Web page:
Document Type : Research Articles
Department of Physiotherapy, College of Health Sciences, University of Sharjah, Sharjah, United Arab Emirates.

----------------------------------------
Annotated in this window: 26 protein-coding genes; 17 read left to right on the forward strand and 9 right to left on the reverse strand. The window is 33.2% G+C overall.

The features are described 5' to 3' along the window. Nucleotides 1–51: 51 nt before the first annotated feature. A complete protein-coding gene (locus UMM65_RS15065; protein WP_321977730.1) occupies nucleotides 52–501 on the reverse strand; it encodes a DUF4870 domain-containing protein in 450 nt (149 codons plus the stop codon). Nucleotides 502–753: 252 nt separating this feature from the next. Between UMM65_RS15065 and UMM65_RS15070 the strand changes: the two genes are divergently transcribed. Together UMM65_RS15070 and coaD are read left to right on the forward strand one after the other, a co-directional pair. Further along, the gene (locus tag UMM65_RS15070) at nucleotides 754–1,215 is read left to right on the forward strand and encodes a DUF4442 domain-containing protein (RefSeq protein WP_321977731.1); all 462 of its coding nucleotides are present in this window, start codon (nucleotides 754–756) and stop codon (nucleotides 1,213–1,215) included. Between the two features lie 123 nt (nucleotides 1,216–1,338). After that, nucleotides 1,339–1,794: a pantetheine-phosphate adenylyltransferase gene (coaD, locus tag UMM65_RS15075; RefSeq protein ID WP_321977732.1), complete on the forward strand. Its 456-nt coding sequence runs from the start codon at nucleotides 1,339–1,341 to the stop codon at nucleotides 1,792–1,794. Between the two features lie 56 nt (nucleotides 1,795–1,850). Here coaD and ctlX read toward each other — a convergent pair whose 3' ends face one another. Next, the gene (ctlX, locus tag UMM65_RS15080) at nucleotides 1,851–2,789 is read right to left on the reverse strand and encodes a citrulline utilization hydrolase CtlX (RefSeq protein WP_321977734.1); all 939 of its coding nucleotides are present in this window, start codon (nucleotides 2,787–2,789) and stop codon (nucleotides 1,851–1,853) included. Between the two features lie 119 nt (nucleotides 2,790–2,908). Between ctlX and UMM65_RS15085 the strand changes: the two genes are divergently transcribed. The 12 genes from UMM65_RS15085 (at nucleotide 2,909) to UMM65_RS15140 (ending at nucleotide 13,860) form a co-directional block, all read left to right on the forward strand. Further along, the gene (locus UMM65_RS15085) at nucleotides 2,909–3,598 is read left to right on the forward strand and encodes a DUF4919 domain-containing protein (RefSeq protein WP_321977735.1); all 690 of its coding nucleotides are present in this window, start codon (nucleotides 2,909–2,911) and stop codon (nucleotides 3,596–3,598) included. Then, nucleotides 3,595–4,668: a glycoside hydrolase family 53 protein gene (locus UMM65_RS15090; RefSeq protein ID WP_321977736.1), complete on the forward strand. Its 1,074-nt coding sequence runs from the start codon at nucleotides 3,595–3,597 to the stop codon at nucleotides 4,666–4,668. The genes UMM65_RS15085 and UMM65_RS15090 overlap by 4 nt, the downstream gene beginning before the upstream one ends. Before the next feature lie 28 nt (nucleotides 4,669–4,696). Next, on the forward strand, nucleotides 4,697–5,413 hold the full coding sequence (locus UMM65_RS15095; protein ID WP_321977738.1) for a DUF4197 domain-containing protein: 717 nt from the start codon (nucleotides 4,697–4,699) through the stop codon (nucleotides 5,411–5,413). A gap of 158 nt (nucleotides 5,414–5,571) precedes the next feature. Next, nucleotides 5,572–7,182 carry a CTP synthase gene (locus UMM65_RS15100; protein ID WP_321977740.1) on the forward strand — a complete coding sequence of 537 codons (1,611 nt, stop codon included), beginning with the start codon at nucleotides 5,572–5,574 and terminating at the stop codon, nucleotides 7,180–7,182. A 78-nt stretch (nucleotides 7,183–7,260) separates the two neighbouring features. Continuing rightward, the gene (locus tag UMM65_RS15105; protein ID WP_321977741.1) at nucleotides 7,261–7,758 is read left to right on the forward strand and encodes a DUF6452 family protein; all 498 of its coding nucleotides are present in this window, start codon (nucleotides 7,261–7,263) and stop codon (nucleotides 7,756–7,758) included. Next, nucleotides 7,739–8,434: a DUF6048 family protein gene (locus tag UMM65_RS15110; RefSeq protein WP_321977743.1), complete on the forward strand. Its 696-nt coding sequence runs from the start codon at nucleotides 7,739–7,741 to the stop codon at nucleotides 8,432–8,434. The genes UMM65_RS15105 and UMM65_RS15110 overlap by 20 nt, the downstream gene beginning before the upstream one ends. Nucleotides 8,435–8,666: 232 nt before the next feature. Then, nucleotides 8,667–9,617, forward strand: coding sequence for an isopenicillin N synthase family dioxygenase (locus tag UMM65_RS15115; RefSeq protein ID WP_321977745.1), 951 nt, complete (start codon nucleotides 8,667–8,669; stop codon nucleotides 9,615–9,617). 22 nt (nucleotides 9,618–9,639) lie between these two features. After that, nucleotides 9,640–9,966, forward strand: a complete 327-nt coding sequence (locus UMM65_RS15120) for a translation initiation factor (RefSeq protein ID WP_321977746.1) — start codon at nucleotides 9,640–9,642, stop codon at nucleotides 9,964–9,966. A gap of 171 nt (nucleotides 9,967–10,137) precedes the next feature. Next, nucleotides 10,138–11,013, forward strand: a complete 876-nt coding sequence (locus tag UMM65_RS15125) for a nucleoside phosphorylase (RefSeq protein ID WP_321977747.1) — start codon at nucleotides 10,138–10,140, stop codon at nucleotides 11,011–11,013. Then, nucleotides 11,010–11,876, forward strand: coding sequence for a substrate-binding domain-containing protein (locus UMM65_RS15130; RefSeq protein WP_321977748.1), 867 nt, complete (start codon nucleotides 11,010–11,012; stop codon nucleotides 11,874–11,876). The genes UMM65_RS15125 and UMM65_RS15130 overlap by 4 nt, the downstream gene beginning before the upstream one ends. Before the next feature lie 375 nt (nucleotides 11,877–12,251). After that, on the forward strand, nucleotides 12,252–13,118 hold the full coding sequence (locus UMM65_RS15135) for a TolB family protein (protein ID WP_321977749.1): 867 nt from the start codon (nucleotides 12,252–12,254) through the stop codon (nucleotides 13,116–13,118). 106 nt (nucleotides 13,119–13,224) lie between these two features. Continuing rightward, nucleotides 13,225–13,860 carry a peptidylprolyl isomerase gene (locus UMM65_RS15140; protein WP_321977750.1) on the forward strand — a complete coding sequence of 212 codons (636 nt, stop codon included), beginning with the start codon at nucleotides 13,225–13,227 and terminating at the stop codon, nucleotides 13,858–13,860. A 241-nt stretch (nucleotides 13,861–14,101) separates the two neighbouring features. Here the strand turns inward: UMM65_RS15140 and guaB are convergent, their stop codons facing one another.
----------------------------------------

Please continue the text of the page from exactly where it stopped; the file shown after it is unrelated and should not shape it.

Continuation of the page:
Background: Globally, cancer is one of the main causes of death. Nonetheless, the estimate for Middle Eastern countries is high and rising. Furthermore, there is a paucity of evidence on effective rehabilitation measures for treatment of cancer patients, particularly head and neck cancer patients. As a result, the purpose of this study is to enlist current physical therapy clinical practice adopted by physiotherapists for the assessment and treatment of patients with head and neck cancer in United Arab Emirates. Methodology: A total of 100 survey questionnaires were sent via e-mail to physical therapists across the United Arab Emirates ‘s oncology rehabilitation centers for this cross-sectional study. Physical therapists having a valid license and at least one year of experience treating patients with head and neck cancer were included in the study. The collected responses were analyzed using descriptive statistics. Results: The total questionnaires generated a response rate of 56% of the targeted population. A percentage of 67% of the survey marked “Always or Frequently” by more than 50% of responders. Components aiming at the musculoskeletal system in both assessment and management were used more than those targeting the cardiopulmonary system. Functional capacity and Quality of Life measures were not given as much attention however 50% of responders reported using the Fatigue and Severity Scale (FSS). Mobilization was notably marked in management, especially Upper Extremity Training which was utilized by 86.4% of responders. Educational tips components all ranged around 40-60% except for Breathing Exercise which peaked at 85.7% of the responders. Discussion and Conclusion: Assessment measures predominantly focused on functional impairment measures of the upper limb, including functions related to mandible, tongue, mouth opening, and neck movement. Treatment patterns on the other hand predominantly centred on functionally related exercises as upper limb training, breathing exercises, and facial muscle exercise.